Wednesday, April 29, 2015

Wrinkles, Now & Then

Wrinkles, 2015

As so often happens, it was a friend and former adopter who alerted me to a senior pug needing rescue. He was, through no fault of his own, in a risky situation. Jen B picked him up and met I met her in St Louis to retrieve him. His story, as I understood it, is all second-hand:

I was told Wrinkles had been saved by a good Samaritan, and that his original family had planned to euthanize him. I never heard why they decided they couldn't be bothered with him after nearly 12 years. The person who took Wrinkles already had a full house and could not keep him, so she started looking for an appropriate home for him.

Wrinkles is a pound overweight, needs his shots updated and a dental, but is otherwise healthy. Like most owner-surrenders whose families abandon them, he was not thrilled at the conditions at my rescue house. Clearly, he had never seen so many dogs in one place. Wrinkles ran out my back door and as far away from all of us as he could get, which is to say, he was in a corner against the far fence. He made himself as inconspicuous as he could. Wrinkles stood there, visibly shaking. He would not eat. He would not drink. He would not come near me or any of the rescue dogs. His eyes darted about nervously as if to say, "Where are my parents? What is this place and why am I here?", followed by an emphatic "HOME...TAKE ME HOME!"

Though my heart ached for him, I knew the best course of action was to leave him alone and let him calm down. It was a beautiful day and Wrinkles was safe, so I went back inside and began trying to piece together what I could of his history..

Wrinkles came with a folder containing his medical history, The first thing I saw on opening
Wrinkles, 2004
it was a grainy xeroxed photo of a pug puppy with adorable airplane ears. Wrinkles' vet had taken it on his first visit and never changed it. Seeing that photo - realizing his family had bought Wrinkles as a very young pup - was a shock. For me, that would be tantamount to giving away a child. In December of this year, Wrinkles will be 12y/o. What kind of people get rid of a dog they raised from a puppy in his last few years of life? I could only imagine the emotional trauma. No wonder Wrinkles wanted nothing to do with us.

I left him alone that first night, although we did make him come inside to sleep. The next morning, back out the door went Wrinkles, and as far away from us as possible. He would not be tempted by even the most delectable morsels - chicken, tried-and-true arsenal. Nor would he allow himself to be caught, or even approached by me. As darkness encroached, I enlisted the aid of my brother, Mark, to catch Wrinkles. Mark came from one side, I from the other. As I came close enough to touch him, I commanded "Sit!" several times with the accompanying hand gesture. Wrinkles sat, but he still looked at me as if I were coming to kill and eat him. Instead, I gently lifted him and sat him on my bed.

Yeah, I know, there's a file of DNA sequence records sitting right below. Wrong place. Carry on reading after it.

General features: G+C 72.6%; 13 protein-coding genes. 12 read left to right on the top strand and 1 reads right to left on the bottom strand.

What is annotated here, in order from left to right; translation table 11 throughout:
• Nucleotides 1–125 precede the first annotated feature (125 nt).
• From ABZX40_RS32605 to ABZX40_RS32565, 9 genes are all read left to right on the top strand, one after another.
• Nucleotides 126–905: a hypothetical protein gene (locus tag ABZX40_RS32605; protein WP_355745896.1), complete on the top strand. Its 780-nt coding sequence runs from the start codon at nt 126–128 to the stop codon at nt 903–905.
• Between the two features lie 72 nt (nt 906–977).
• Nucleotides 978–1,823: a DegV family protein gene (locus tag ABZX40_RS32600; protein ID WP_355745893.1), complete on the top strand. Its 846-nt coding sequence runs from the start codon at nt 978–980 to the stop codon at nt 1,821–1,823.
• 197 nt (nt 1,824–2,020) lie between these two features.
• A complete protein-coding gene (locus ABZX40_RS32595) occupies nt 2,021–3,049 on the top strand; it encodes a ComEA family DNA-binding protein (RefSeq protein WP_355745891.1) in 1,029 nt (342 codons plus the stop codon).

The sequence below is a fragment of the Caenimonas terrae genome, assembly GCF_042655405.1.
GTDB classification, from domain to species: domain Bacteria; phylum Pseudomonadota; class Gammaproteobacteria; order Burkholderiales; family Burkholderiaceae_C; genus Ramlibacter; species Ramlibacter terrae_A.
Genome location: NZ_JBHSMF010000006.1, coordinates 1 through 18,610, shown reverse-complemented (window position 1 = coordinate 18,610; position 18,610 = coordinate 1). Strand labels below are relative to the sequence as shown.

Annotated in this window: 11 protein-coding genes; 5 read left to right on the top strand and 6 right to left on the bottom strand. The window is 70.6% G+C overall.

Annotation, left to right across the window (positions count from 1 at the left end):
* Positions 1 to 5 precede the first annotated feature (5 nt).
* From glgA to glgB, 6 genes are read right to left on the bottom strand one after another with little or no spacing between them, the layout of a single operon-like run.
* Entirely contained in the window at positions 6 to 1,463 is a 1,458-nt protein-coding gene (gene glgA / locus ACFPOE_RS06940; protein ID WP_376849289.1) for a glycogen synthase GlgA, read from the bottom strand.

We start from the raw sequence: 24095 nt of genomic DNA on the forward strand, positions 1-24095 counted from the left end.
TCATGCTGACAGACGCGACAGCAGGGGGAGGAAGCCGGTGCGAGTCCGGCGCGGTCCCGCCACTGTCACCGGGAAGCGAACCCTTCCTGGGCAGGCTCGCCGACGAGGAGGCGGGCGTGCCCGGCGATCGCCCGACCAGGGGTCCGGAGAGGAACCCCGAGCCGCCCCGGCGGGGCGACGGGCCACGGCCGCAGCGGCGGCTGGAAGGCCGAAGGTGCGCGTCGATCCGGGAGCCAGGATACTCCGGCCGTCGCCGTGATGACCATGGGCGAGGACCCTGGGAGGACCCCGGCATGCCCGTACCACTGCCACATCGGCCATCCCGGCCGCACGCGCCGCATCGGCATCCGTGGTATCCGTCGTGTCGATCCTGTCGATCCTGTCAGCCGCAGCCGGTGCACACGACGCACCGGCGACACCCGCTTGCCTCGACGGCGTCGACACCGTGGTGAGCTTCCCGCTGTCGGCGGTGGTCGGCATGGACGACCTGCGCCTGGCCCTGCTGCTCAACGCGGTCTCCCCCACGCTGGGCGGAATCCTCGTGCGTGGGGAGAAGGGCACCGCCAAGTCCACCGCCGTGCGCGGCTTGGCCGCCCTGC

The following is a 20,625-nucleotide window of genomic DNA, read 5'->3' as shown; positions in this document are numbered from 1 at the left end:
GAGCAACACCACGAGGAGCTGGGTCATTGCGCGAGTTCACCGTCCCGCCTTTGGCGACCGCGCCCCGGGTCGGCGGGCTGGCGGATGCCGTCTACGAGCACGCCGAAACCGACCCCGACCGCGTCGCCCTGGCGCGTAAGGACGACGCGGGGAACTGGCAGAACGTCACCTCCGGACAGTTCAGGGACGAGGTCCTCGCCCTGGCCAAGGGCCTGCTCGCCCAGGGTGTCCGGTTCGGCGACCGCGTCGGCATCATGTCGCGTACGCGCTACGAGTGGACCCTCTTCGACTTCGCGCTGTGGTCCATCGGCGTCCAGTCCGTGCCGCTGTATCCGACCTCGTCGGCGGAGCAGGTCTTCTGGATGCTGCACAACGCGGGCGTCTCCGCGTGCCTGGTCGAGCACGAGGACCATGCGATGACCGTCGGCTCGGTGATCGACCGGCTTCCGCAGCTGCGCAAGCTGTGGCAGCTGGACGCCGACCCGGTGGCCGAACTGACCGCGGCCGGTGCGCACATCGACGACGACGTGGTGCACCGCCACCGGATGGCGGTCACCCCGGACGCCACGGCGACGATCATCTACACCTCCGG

Wrinkles had pain-filled eyes that made only the briefest contact. Not physical pain, but the despair of abandonment - of having your whole world evaporate in an instant. He was deeply sad, and I was sad for him. Every muscle in his little body seemed coiled and ready to spring. Slowly, I began to massage his head and neck. I brushed the loose fur away. I concentrated hard on sending gentle, calming energy through my fingertips. I tried to explain.

"What they did to you", I whispered, "was horrible. You did nothing to deserve this. You're a good pug." Some of the tension faded. "I know you have feelings. I care about your feelings. I promise, no one here will hurt you. I won't let anyone hurt you again." I kept speaking in a soft, low voice. He did not understand the words, but he did understand. After a long while, Wrinkles laid his head down and went to sleep. He slept on a corner of my bed that night, a privilege, I'd been told, he was not allowed by his original family.

The next morning, Wrinkles went outside and came right to me when I called - no more cowering in the corner. He ate some canned food for me.When my brother worked outside that day, Wrinkles followed him. His tail was raised and curled. When I came home from work, he stood with the other pugs. He was a full-fledged pack member. I was so proud of him. Even after nearly 20 years of rescue, it amazes me that a senior dog can be so resilient. Despite the most grievous insult from the family he had loved, somehow he found the courage to begin to trust again. 

Wrinkles has been with us almost four days now. He's doing better and better. Every day a little bit better. I think we have reached a state of understanding.

But the family who bought that precious little pug puppy, raised him for nearly 12 years then dumped him like a piece of old furniture?

Some things I will never understand.